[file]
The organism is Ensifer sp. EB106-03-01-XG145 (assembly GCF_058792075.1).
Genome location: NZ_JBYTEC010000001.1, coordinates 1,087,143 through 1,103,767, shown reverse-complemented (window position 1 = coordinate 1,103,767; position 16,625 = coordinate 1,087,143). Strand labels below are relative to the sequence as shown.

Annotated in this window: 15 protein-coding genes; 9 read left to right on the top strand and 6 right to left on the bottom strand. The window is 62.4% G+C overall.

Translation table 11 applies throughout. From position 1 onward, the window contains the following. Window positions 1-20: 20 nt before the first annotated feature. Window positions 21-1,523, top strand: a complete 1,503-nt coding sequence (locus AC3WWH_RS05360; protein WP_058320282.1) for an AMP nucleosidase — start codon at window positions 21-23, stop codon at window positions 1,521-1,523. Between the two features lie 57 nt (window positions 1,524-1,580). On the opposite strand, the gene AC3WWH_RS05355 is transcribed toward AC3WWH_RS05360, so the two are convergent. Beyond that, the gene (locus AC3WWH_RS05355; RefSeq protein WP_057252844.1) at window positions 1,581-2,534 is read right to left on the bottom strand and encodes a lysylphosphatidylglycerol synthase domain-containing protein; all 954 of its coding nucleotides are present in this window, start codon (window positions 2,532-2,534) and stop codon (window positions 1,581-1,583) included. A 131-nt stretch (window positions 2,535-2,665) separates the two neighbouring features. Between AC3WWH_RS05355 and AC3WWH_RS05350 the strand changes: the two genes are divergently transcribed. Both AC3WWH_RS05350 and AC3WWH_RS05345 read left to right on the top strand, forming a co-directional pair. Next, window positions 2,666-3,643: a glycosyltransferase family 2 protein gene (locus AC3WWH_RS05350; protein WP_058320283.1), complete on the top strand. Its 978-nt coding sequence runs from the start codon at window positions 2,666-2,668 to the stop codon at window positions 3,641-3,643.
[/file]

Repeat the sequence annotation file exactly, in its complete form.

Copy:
The organism is Ensifer sp. EB106-03-01-XG145 (assembly GCF_058792075.1).
Genome location: NZ_JBYTEC010000001.1, coordinates 1,087,143 through 1,103,767, shown reverse-complemented (window position 1 = coordinate 1,103,767; position 16,625 = coordinate 1,087,143). Strand labels below are relative to the sequence as shown.

Annotated in this window: 15 protein-coding genes; 9 read left to right on the top strand and 6 right to left on the bottom strand. The window is 62.4% G+C overall.

Translation table 11 applies throughout. From position 1 onward, the window contains the following. Window positions 1-20: 20 nt before the first annotated feature. Window positions 21-1,523, top strand: a complete 1,503-nt coding sequence (locus AC3WWH_RS05360; protein WP_058320282.1) for an AMP nucleosidase — start codon at window positions 21-23, stop codon at window positions 1,521-1,523. Between the two features lie 57 nt (window positions 1,524-1,580). On the opposite strand, the gene AC3WWH_RS05355 is transcribed toward AC3WWH_RS05360, so the two are convergent. Beyond that, the gene (locus AC3WWH_RS05355; RefSeq protein WP_057252844.1) at window positions 1,581-2,534 is read right to left on the bottom strand and encodes a lysylphosphatidylglycerol synthase domain-containing protein; all 954 of its coding nucleotides are present in this window, start codon (window positions 2,532-2,534) and stop codon (window positions 1,581-1,583) included. A 131-nt stretch (window positions 2,535-2,665) separates the two neighbouring features. Between AC3WWH_RS05355 and AC3WWH_RS05350 the strand changes: the two genes are divergently transcribed. Both AC3WWH_RS05350 and AC3WWH_RS05345 read left to right on the top strand, forming a co-directional pair. Next, window positions 2,666-3,643: a glycosyltransferase family 2 protein gene (locus AC3WWH_RS05350; protein WP_058320283.1), complete on the top strand. Its 978-nt coding sequence runs from the start codon at window positions 2,666-2,668 to the stop codon at window positions 3,641-3,643.